BY ALEJANDRA O’CONNELL-DOMENECH | Members of the Village’s leading preservation group protested the 14th St. Tech Hub, during its groundbreaking ceremony earlier this month.
Village Preservation has repeatedly decried the development of the Union Square Tech Training Center, at E. 124 14th St., arguing that promised protective measures should have been implemented and that the project is an extension of “Midtown South” and “Silicon Alley” into the Village. The preservation society is also calling for an investigation into what it calls a “sweetheart deal” for RAL, the project’s developers.
“Rather than a cause for celebration, the groundbreaking ceremony for the 14th St. Tech Hub calls for serious examination of the corrupt process which led to its approval and the sweetheart deal it had to several donors to the mayor,” the preservation group said in a statement.
“This sad saga is rife with broken commitments and promises made by both the mayor and Councilmember Carlina Rivera regarding protections and mitigations for the surrounding neighborhood,” the statement added.
During her 2017 City Council campaign, Rivera expressed support for the Tech Hub, but only provided the city enact some zoning measures to protect the surrounding area from what the preservationists warned would be an ongoing surge of commercial and residential development. Yet, last August, the City Council unanimously approved the Tech Hub without protections or height caps for the surrounding area.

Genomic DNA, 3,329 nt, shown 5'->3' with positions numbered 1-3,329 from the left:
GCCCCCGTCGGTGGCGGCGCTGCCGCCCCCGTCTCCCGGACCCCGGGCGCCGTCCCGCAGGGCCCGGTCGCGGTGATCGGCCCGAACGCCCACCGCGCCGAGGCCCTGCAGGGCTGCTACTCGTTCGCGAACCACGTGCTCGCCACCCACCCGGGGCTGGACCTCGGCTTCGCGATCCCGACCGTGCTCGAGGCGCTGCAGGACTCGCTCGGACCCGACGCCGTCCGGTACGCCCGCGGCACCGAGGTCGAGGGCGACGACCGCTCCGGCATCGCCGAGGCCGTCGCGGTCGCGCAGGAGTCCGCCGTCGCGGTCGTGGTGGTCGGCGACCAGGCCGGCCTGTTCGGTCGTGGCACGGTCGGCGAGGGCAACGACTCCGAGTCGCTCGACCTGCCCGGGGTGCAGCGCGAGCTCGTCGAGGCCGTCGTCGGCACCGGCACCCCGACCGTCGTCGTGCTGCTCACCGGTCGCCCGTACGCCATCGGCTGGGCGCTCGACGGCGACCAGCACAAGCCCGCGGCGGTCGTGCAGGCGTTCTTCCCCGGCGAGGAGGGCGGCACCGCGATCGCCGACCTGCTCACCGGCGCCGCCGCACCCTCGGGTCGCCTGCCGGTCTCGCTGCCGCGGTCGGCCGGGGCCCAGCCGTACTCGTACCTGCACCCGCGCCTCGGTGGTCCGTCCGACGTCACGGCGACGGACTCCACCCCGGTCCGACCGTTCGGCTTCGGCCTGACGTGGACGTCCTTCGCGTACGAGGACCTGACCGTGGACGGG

After the groundbreaking, Village Preservation released a report outlining information found via Freedom of Information Law requests that reveal lower rent payments for RAL than the site’s previous tenant.
According to the records, RAL is set to pay around $5 million for the first three years it occupies the property, or about $1.6 million a year. For the following five years, the developer would pay $2.3 million a year. The previous tenant, PC Richard & Son, paid $1.7 million annually for a two-story building.
Other documents in the report show the city has no written record of why RAL was selected to take on the project over other bidders that did ask for an upzoning request, allowing for the creation of more commercial office space.
In 2015, RAL made a least a $10,000 contribution to Mayor Bill de Blasio’s nonprofit Campaign for One New York, according to the New York Post.
The Union Square Tech Training Center is scheduled to open by 2020. The 21-story building will include a digital-skills training space operated by nonprofit Civic Hall, in addition to a co-working space for startups and established tech companies alike.
One floor will have space for community organizations, as well as a food hall, retail spaces, and small businesses, according to the city’s Economic Development Corporation.